DRAGG DRAGG’S customized Ford Focus ST was displayed at the SEMA auto show in Las Vegas.

School's not such a DRAGG

After-school program puts kids in the shop and off the streets

By Chris O'Neal 11/14/2013



While some after-school programs aim to keep kids off the streets, the Drag Racing Against Gangs and Graffiti (DRAGG) team is putting them in the driver’s seat. At the shop located in Oxnard, at-risk youth help craft the next generation of super-powered sports cars, all in the name of furthering their education and careers while keeping them safe.


Sergeants Charles Woodruff and Daniel Shrubb of the Oxnard Police Department decided in 2008 to put the pedal to the metal on the idea for DRAGG, the first of its kind in Ventura County, a program somewhat similar to a Boys & Girls Club only with a focus on auto mechanics.


“Instead of hanging out with people they shouldn’t be, they come to our facility and we get them exposed to the motor industry,” said Woodruff.


The students, ranging in age from 16 to 18, are taught the basics of auto mechanics with a twist. Unlike typical shop classes, students have three hours to work and customize a vehicle using practical hands-on experience.


“The teacher will hand-pick kids who might have problems at home,” said Woodruff. “We know some of these kids are at-risk, meaning if they’re not with the right people, they will make bad decisions.”


One child in particular, who became a star student of the DRAGG program at one point, had run afoul of the law after being charged with vandalism. After joining the program, the student excelled.


“He got caught up in graffiti, arrested and cited,” said Woodruff. “He stayed in our program through the entire school year and ended being one of our top kids.”


When he graduated, the student was given a scholarship that eventually led to a job at a local auto-body shop. Since graduating, he visits every once in a while when he’s on break from college.


“That’s something that, when we talk about what we’re doing in the future, we want every kid to be like that,” said Woodruff.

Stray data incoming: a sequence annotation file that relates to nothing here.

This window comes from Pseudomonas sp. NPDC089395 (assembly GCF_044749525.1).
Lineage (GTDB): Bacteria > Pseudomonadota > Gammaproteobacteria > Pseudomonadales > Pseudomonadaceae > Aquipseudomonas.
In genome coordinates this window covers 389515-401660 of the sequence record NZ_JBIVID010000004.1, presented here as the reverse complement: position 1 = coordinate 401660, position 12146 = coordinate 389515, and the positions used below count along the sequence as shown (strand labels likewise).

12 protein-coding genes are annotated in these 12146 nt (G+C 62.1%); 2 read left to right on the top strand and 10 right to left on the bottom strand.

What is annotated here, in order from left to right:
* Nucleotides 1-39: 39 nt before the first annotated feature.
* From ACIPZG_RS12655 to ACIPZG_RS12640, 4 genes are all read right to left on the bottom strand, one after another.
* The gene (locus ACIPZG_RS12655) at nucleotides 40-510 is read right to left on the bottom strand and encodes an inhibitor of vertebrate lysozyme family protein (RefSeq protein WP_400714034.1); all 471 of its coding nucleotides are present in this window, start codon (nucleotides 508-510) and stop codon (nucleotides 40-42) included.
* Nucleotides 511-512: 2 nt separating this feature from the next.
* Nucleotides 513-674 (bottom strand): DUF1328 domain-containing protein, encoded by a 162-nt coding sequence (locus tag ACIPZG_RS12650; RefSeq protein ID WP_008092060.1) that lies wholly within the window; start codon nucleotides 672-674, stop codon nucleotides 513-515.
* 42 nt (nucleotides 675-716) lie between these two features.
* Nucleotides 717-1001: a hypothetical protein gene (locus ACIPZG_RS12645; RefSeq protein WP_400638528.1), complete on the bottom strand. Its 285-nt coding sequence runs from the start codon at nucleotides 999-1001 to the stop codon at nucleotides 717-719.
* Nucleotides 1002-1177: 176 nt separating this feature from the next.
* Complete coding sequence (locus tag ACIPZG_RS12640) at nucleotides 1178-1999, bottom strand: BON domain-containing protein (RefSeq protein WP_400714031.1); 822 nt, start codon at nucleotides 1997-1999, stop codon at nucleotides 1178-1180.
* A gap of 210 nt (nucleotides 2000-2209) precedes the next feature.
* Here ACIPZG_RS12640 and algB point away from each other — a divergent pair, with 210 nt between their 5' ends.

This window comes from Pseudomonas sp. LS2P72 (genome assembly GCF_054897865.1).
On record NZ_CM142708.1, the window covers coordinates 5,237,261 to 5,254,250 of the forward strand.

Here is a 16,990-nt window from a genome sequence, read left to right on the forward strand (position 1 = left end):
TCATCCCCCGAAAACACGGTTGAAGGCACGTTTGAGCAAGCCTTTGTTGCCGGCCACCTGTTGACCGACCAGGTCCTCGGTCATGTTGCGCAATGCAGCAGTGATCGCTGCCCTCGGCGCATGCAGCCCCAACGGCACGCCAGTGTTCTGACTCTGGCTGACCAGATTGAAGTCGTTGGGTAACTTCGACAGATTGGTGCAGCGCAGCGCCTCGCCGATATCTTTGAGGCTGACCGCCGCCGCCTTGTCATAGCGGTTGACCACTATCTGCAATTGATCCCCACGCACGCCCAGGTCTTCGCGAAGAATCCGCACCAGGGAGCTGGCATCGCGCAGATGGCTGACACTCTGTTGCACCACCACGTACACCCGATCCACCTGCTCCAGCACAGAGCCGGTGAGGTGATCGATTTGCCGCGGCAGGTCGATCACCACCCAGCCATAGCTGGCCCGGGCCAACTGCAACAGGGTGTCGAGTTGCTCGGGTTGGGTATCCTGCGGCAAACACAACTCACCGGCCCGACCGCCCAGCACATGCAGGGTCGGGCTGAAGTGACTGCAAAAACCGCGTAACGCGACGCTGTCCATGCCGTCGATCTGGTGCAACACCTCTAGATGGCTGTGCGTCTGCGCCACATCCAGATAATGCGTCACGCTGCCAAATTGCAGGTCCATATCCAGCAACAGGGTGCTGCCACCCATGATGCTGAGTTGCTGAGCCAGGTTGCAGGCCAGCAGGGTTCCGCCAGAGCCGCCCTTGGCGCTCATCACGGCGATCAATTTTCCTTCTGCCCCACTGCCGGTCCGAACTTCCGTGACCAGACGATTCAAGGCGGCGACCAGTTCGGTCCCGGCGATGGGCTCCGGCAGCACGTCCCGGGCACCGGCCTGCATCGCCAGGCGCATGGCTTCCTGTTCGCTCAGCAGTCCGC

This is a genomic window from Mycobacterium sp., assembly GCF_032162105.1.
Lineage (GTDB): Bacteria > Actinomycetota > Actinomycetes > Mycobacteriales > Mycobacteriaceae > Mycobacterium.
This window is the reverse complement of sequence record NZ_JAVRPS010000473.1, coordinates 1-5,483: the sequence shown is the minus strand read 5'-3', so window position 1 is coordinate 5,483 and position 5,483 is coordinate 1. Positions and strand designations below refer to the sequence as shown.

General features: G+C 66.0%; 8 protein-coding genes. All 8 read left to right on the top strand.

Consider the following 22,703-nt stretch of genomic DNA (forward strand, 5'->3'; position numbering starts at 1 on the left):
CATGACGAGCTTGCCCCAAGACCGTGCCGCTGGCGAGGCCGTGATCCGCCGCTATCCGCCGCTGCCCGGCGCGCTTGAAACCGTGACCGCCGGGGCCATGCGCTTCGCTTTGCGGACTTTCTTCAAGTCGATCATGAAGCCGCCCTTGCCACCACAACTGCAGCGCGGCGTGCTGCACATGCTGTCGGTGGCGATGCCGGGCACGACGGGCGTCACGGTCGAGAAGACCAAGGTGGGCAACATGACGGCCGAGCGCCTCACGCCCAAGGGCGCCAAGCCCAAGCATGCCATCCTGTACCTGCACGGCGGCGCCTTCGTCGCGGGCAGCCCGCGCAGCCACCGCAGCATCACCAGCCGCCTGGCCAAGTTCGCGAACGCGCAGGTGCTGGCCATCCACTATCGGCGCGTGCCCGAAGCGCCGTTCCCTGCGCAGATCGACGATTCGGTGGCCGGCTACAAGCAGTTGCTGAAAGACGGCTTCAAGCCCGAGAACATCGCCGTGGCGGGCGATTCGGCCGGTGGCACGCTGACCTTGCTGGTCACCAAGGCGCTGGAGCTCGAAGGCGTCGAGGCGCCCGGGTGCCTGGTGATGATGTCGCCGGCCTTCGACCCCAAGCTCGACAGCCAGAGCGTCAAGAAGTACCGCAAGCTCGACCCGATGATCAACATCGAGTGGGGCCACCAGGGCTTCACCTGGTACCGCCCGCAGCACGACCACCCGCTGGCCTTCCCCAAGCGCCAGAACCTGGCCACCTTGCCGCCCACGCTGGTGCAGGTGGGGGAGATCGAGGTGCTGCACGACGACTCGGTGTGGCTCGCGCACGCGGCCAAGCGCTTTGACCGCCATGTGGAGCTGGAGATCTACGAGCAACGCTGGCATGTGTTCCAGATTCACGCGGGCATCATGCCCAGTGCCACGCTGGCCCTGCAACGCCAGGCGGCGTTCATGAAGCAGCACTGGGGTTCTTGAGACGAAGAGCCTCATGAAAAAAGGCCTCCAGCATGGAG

The DRAGG program has graduated 24 students, 12 of whom received scholarships for further education. DRAGG is an accredited nonprofit organization, giving the students who graduate from the program points toward graduation at their local high schools.


But it isn’t just academic attention the program is garnering.


The first vehicle customized for the program, a 2006 Mustang GT, was supercharged with a V-2 Vortech Supercharger and a full lights-and-sirens package to complete the look. Coming in at a whopping 500 horsepower, the car was showcased at the 2011 Specialty Equipment Market Association (SEMA) auto show in Las Vegas.


Earlier this month, Woodruff, Shrubb and DRAGG Lead Instructor Darell Cleveland unveiled the program’s next vehicle at the Ford SEMA booth: a unique rally-themed 2013 Ford Focus ST, a vehicle the program received for just one dollar.


Shrubb hopes that DRAGG continues to grow, inspiring students to turn to the ratchet instead of delving into the nuts and bolts of street crime.


“At the end of the school year when we’re handing out scholarships and job opportunities, that’s huge to me,” said Shrubb. “The parents sitting there with a tear in their eye thinking, ‘Wow! my kid is doing something.’ That’s the satisfaction that we get out of doing this.”


For more information on DRAGG and to see the customized Ford Focus ST, visit www.draggteam.com.

 

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